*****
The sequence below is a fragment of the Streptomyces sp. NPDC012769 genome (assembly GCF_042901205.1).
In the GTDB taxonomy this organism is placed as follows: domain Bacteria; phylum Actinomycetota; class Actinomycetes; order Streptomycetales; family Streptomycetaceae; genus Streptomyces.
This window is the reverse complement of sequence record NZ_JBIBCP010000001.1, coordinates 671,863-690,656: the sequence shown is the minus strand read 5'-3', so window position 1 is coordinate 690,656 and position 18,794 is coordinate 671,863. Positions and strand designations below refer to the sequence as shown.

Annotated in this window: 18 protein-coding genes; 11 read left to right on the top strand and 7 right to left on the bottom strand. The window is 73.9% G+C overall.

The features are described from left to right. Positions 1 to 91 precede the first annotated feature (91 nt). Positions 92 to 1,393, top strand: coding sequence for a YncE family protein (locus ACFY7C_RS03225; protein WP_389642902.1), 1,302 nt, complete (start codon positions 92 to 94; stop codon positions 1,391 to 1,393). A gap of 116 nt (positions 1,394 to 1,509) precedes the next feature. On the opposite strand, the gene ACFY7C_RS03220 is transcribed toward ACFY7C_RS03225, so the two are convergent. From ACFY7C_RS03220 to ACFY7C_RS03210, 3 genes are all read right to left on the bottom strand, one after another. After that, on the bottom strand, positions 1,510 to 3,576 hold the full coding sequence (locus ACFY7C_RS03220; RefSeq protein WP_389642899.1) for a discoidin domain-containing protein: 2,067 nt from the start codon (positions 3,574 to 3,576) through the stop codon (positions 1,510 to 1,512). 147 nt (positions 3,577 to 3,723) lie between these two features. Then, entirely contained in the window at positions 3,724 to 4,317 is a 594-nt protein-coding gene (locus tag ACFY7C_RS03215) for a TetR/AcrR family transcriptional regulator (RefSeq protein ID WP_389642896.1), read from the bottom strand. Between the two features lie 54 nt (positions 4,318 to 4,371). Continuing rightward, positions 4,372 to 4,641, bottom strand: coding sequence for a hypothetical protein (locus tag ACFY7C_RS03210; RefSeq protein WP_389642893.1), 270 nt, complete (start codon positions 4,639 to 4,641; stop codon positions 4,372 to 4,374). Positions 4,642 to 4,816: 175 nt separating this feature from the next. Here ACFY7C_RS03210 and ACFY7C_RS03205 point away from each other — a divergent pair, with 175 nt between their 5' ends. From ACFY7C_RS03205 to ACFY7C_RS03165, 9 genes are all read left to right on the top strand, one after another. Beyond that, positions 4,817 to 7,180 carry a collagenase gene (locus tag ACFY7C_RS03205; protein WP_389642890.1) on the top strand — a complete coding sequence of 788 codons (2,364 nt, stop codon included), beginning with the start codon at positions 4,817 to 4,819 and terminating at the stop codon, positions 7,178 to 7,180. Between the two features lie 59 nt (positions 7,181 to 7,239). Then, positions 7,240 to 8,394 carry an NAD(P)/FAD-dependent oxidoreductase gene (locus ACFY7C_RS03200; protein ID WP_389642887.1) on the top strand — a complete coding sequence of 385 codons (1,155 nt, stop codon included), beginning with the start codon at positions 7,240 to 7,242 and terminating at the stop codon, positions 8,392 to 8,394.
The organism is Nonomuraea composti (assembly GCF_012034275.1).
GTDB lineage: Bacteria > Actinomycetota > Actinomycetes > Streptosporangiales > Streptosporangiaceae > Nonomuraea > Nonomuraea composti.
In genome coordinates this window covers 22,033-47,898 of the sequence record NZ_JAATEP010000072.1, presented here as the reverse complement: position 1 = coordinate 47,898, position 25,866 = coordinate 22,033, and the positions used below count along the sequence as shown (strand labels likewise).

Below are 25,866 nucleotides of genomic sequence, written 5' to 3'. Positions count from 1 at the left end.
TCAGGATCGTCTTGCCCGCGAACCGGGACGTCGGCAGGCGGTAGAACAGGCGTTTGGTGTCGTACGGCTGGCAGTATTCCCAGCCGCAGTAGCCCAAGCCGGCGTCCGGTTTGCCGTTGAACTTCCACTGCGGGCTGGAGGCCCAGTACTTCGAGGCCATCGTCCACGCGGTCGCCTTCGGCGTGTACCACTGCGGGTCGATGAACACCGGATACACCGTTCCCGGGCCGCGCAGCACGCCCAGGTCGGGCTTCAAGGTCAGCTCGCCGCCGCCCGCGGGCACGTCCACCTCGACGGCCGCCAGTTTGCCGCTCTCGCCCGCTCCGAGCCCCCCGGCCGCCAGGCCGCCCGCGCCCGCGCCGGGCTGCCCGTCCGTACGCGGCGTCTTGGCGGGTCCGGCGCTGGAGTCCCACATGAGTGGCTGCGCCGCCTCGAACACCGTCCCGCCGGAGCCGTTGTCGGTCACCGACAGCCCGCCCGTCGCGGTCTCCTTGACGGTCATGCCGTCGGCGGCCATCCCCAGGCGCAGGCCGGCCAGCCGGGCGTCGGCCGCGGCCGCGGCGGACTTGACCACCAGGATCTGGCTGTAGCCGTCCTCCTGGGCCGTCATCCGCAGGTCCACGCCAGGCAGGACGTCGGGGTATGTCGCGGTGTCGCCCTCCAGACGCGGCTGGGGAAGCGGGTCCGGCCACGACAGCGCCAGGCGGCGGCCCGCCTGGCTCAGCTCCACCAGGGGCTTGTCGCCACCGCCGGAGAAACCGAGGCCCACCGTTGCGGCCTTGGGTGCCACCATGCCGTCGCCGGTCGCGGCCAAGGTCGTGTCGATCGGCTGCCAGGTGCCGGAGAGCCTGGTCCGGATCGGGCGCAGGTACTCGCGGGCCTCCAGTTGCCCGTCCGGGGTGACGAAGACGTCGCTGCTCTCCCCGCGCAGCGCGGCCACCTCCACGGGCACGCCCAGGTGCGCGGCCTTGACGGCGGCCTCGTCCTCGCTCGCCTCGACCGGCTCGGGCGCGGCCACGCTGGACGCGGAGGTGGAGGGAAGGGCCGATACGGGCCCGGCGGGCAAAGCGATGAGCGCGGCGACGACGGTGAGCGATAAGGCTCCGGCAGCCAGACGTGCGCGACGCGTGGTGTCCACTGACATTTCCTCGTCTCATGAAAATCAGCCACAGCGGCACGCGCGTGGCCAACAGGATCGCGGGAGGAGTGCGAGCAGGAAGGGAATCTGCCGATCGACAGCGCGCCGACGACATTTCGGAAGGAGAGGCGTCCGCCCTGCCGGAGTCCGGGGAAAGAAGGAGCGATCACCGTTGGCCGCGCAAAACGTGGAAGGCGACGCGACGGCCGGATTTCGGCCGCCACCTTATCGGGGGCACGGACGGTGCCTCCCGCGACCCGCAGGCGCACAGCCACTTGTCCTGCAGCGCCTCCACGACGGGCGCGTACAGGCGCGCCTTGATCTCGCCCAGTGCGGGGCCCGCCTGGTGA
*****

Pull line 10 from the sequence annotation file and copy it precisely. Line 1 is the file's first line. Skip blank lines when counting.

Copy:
TCAGGATCGTCTTGCCCGCGAACCGGGACGTCGGCAGGCGGTAGAACAGGCGTTTGGTGTCGTACGGCTGGCAGTATTCCCAGCCGCAGTAGCCCAAGCCGGCGTCCGGTTTGCCGTTGAACTTCCACTGCGGGCTGGAGGCCCAGTACTTCGAGGCCATCGTCCACGCGGTCGCCTTCGGCGTGTACCACTGCGGGTCGATGAACACCGGATACACCGTTCCCGGGCCGCGCAGCACGCCCAGGTCGGGCTTCAAGGTCAGCTCGCCGCCGCCCGCGGGCACGTCCACCTCGACGGCCGCCAGTTTGCCGCTCTCGCCCGCTCCGAGCCCCCCGGCCGCCAGGCCGCCCGCGCCCGCGCCGGGCTGCCCGTCCGTACGCGGCGTCTTGGCGGGTCCGGCGCTGGAGTCCCACATGAGTGGCTGCGCCGCCTCGAACACCGTCCCGCCGGAGCCGTTGTCGGTCACCGACAGCCCGCCCGTCGCGGTCTCCTTGACGGTCATGCCGTCGGCGGCCATCCCCAGGCGCAGGCCGGCCAGCCGGGCGTCGGCCGCGGCCGCGGCGGACTTGACCACCAGGATCTGGCTGTAGCCGTCCTCCTGGGCCGTCATCCGCAGGTCCACGCCAGGCAGGACGTCGGGGTATGTCGCGGTGTCGCCCTCCAGACGCGGCTGGGGAAGCGGGTCCGGCCACGACAGCGCCAGGCGGCGGCCCGCCTGGCTCAGCTCCACCAGGGGCTTGTCGCCACCGCCGGAGAAACCGAGGCCCACCGTTGCGGCCTTGGGTGCCACCATGCCGTCGCCGGTCGCGGCCAAGGTCGTGTCGATCGGCTGCCAGGTGCCGGAGAGCCTGGTCCGGATCGGGCGCAGGTACTCGCGGGCCTCCAGTTGCCCGTCCGGGGTGACGAAGACGTCGCTGCTCTCCCCGCGCAGCGCGGCCACCTCCACGGGCACGCCCAGGTGCGCGGCCTTGACGGCGGCCTCGTCCTCGCTCGCCTCGACCGGCTCGGGCGCGGCCACGCTGGACGCGGAGGTGGAGGGAAGGGCCGATACGGGCCCGGCGGGCAAAGCGATGAGCGCGGCGACGACGGTGAGCGATAAGGCTCCGGCAGCCAGACGTGCGCGACGCGTGGTGTCCACTGACATTTCCTCGTCTCATGAAAATCAGCCACAGCGGCACGCGCGTGGCCAACAGGATCGCGGGAGGAGTGCGAGCAGGAAGGGAATCTGCCGATCGACAGCGCGCCGACGACATTTCGGAAGGAGAGGCGTCCGCCCTGCCGGAGTCCGGGGAAAGAAGGAGCGATCACCGTTGGCCGCGCAAAACGTGGAAGGCGACGCGACGGCCGGATTTCGGCCGCCACCTTATCGGGGGCACGGACGGTGCCTCCCGCGACCCGCAGGCGCACAGCCACTTGTCCTGCAGCGCCTCCACGACGGGCGCGTACAGGCGCGCCTTGATCTCGCCCAGTGCGGGGCCCGCCTGGTGA